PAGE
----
Rising or Coasting?

Motorola tries some technology this time (but not enough)

The name Motorola these days is about as synonymous with the razor as Gillette is.

The past few years have been spent by both companies trying to redesign their particular razor to up-sell the consumers to the latest model, which in Gillette’s case has a much better specification, has had a huge amount of R & D and is genuinely a better and evolving solution. Motorola, and this is really clever, have just painted it in different colours. Genius.

Well, up until now that is anyway.The Don has been fondling the latest extensions to the family, and especially the RIZR. Another paint job? Or a real advance for mankind?

 
The RAZR hit our shores and the world went mad. It was the best thing since sliced GPRS, and everyone in the business world wanted the world’s slimmest flip phone. It had an aluminium finish, sported a neon-lit metal keypad and made calming noises when it rang. Great! So how do we create mass market appeal to hit the younger man come cool dude market? We paint it black. You see – genius. Paint it pink and you have the quickest ever selling girl’s phone. Add a blue one …well, you get the picture.

With the addition of a memory card and iTunes, the next model was an improvement – but not really enough to fend off the Nokia, Samsung and Walkman handsets that did this in newer, better and more exciting ways. Motorola, and the Razr, became a one-trick pony. Dull and done before, like a weathered old lady of the night, still turning tricks to try and compete with her younger counterparts.

The next-stage PEBLs and SLVRs stayed on the shelves rather than in the hands of consumers, so Motorola needed something fresh, something new, something …well, totally different? Nah. If it ain’t broke you don’t need to fix it.

So it produced two new phones; A KRZR (a high end RAZR with gloss finish, slightly narrower and a bit taller), and a RIZR (a slidy RAZR).

The KRZR has been around for a while now. It’s a high end RAZR with a slightly better spec and looks top class, but what about Motorola’s first bash at a slider? I’ve got one, and from first glance it seems that the Motorola stable is coming away from being a one-trick pony to becoming more products-on-a-theme, if you get my drift.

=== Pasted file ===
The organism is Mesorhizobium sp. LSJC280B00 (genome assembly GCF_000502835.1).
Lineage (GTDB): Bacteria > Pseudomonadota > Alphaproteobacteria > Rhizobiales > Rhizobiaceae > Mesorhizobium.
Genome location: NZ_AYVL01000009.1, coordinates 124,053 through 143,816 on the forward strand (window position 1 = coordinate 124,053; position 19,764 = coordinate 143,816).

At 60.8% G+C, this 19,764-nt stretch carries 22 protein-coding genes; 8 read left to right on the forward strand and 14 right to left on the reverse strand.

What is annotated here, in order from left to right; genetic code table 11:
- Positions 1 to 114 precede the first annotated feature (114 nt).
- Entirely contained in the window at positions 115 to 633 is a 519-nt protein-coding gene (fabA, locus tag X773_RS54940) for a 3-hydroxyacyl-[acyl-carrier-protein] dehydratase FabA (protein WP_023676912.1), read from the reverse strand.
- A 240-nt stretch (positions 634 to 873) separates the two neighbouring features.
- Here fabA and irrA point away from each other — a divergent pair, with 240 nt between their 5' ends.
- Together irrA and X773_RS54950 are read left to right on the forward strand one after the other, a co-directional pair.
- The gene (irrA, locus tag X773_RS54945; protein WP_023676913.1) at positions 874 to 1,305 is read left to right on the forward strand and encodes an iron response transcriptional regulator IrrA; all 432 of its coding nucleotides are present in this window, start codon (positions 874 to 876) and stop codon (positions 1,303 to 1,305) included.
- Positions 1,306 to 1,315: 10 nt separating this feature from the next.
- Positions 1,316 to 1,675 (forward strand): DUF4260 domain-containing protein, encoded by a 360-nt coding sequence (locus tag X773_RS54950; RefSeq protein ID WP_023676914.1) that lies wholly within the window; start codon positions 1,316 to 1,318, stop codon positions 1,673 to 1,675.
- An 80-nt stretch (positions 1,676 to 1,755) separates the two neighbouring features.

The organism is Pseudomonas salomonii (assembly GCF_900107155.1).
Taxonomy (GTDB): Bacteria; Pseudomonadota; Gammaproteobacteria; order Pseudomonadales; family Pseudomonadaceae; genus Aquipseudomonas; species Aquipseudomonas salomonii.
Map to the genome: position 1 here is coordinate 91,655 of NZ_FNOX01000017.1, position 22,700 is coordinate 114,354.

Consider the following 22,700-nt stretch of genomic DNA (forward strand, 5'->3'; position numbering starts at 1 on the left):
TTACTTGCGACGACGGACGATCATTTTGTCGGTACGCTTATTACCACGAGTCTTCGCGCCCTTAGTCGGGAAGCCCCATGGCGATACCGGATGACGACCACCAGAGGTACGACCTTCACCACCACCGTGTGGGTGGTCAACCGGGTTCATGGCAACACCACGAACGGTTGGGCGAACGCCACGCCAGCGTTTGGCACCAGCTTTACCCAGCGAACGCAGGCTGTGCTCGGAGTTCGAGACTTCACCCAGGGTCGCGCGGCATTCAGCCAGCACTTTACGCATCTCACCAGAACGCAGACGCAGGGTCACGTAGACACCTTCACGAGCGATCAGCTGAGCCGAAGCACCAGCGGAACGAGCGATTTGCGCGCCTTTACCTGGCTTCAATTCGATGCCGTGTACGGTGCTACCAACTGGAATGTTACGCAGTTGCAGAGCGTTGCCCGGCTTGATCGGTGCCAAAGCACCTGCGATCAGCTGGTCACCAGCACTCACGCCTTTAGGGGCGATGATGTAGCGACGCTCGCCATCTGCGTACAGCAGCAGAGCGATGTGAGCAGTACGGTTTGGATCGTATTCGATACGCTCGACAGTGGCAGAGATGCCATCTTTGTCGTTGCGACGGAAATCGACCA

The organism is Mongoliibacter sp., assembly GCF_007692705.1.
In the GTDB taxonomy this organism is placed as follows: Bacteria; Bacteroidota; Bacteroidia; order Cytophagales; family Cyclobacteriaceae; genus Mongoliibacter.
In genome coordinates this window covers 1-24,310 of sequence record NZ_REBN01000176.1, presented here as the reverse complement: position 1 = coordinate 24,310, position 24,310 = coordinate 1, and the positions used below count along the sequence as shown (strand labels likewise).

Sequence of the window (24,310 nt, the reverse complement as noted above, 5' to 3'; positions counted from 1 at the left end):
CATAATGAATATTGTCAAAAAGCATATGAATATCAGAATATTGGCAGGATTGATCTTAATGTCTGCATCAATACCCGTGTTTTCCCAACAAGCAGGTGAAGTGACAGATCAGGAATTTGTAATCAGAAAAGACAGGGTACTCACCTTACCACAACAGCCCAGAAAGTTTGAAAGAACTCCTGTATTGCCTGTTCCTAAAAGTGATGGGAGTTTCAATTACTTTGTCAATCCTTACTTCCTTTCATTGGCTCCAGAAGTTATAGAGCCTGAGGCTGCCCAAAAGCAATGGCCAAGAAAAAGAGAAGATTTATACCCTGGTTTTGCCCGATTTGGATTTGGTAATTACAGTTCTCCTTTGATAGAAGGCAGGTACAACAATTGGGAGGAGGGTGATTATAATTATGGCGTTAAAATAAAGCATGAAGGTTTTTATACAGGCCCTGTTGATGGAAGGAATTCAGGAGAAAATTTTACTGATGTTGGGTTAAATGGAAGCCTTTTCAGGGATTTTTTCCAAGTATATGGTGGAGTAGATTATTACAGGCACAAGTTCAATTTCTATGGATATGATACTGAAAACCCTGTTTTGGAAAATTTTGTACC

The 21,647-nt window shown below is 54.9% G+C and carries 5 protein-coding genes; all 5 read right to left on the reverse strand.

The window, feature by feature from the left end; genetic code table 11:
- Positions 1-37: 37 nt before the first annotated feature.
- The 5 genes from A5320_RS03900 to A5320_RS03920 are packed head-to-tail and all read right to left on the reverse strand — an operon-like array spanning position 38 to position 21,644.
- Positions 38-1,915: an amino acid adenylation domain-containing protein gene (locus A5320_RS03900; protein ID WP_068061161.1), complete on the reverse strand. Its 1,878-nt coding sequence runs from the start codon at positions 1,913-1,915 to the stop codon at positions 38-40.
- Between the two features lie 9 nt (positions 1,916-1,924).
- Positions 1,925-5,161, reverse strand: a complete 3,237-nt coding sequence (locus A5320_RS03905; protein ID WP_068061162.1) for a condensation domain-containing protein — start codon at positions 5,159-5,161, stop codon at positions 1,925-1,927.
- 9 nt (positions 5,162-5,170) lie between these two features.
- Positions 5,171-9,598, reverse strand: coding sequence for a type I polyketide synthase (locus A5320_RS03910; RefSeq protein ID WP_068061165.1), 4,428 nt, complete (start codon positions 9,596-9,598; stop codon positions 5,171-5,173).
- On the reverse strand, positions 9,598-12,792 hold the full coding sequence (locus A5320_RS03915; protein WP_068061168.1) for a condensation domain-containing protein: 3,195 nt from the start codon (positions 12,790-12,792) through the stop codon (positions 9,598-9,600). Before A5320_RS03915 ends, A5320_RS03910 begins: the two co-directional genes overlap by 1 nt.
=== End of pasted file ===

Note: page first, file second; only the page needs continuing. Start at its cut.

Rising
Being a slider, and indeed Moto’s first, the RIZR Z3 (to use it’s full title) comes in a box which slides open to reveal the phone. And much like our stoical woman of the night as mentioned earlier, you have to open the box to get the full benefits of the handset; under it you’ll find a set of decent stereo headphones and a data cable. It would be nice for Motorola to have included a memory card at this point, but apparently you can’t have it all. Or rather, you can’t have one at all. Not for free, anyhow.

The handset is about the same thickness as the 3G RAZR that came out a while ago. It’s also the same blue colour and boasts that nice soft-touch housing. It’s narrower though, and taller. The screen is nice and bright with a good resolution (see specs), but this is not enough to compete with the phones that are out on the shelves this Christmas.

Under the screen is the navigation dial, akin to a RAZR, yet this model boasts a smoother operation than the earlier versions. Pop the slide up using a very well-styled raised ridge and you get – yes, you guessed it: a neon-lit metallic keypad. The 2mp camera and light are nicely tucked away on the rear, and the speaker is a neat groove at the base (also on the rear) this makes it a nice looking handset, and in fairness it is.

It looks and feels great and is a great compliment to the RAZR stable. I refer once again to the phones-on-a-theme idea.

Boob
Also, the soft-touch finish is a strange one. It’s a little like the silicon implant argument. It feels different, not how you’d expect it to feel, but in a very good way. I like the look of this phone very much, and although a little tall – when opened it’s about the same length as a small kayak (well almost) – it’s fab to look at. Everyone picks it up. On the amazement scale that’s as good as it gets. But then, Motorola is used to that, since they do spend a lot of time reworking (and respraying) existing phones rather than innovating with wizzy new technology.